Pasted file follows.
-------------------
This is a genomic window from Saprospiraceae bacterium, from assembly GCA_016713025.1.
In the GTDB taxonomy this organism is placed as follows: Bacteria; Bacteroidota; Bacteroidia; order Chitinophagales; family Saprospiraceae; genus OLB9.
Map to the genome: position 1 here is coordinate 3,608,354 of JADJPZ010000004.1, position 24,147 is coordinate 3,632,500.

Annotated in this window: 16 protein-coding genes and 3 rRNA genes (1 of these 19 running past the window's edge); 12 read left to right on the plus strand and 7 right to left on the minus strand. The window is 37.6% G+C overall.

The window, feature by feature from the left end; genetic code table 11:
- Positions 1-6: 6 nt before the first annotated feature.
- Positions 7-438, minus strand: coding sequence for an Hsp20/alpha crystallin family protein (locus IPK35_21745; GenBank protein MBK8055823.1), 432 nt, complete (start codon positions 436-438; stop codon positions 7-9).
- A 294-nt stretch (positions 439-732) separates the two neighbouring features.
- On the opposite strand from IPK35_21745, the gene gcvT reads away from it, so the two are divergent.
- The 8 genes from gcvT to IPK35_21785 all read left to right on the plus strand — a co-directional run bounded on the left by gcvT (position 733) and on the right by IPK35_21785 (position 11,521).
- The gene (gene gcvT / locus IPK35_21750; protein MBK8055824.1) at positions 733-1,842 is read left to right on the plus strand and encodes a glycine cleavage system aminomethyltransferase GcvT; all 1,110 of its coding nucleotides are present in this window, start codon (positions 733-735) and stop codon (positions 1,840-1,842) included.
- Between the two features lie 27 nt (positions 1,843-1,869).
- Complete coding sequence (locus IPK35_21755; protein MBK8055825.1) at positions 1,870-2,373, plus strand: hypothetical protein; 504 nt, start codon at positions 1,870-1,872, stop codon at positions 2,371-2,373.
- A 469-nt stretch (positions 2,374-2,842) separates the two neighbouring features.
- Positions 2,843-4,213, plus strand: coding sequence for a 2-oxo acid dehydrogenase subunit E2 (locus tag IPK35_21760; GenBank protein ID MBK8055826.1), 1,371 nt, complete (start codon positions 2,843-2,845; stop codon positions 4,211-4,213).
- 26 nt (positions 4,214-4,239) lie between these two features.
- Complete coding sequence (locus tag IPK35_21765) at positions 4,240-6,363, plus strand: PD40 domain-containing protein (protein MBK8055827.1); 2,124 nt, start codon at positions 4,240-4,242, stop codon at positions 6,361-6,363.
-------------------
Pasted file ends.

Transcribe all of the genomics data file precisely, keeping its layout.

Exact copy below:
This is a genomic window from Saprospiraceae bacterium, from assembly GCA_016713025.1.
In the GTDB taxonomy this organism is placed as follows: Bacteria; Bacteroidota; Bacteroidia; order Chitinophagales; family Saprospiraceae; genus OLB9.
Map to the genome: position 1 here is coordinate 3,608,354 of JADJPZ010000004.1, position 24,147 is coordinate 3,632,500.

Annotated in this window: 16 protein-coding genes and 3 rRNA genes (1 of these 19 running past the window's edge); 12 read left to right on the plus strand and 7 right to left on the minus strand. The window is 37.6% G+C overall.

The window, feature by feature from the left end; genetic code table 11:
- Positions 1-6: 6 nt before the first annotated feature.
- Positions 7-438, minus strand: coding sequence for an Hsp20/alpha crystallin family protein (locus IPK35_21745; GenBank protein MBK8055823.1), 432 nt, complete (start codon positions 436-438; stop codon positions 7-9).
- A 294-nt stretch (positions 439-732) separates the two neighbouring features.
- On the opposite strand from IPK35_21745, the gene gcvT reads away from it, so the two are divergent.
- The 8 genes from gcvT to IPK35_21785 all read left to right on the plus strand — a co-directional run bounded on the left by gcvT (position 733) and on the right by IPK35_21785 (position 11,521).
- The gene (gene gcvT / locus IPK35_21750; protein MBK8055824.1) at positions 733-1,842 is read left to right on the plus strand and encodes a glycine cleavage system aminomethyltransferase GcvT; all 1,110 of its coding nucleotides are present in this window, start codon (positions 733-735) and stop codon (positions 1,840-1,842) included.
- Between the two features lie 27 nt (positions 1,843-1,869).
- Complete coding sequence (locus IPK35_21755; protein MBK8055825.1) at positions 1,870-2,373, plus strand: hypothetical protein; 504 nt, start codon at positions 1,870-1,872, stop codon at positions 2,371-2,373.
- A 469-nt stretch (positions 2,374-2,842) separates the two neighbouring features.
- Positions 2,843-4,213, plus strand: coding sequence for a 2-oxo acid dehydrogenase subunit E2 (locus tag IPK35_21760; GenBank protein ID MBK8055826.1), 1,371 nt, complete (start codon positions 2,843-2,845; stop codon positions 4,211-4,213).
- 26 nt (positions 4,214-4,239) lie between these two features.
- Complete coding sequence (locus tag IPK35_21765) at positions 4,240-6,363, plus strand: PD40 domain-containing protein (protein MBK8055827.1); 2,124 nt, start codon at positions 4,240-4,242, stop codon at positions 6,361-6,363.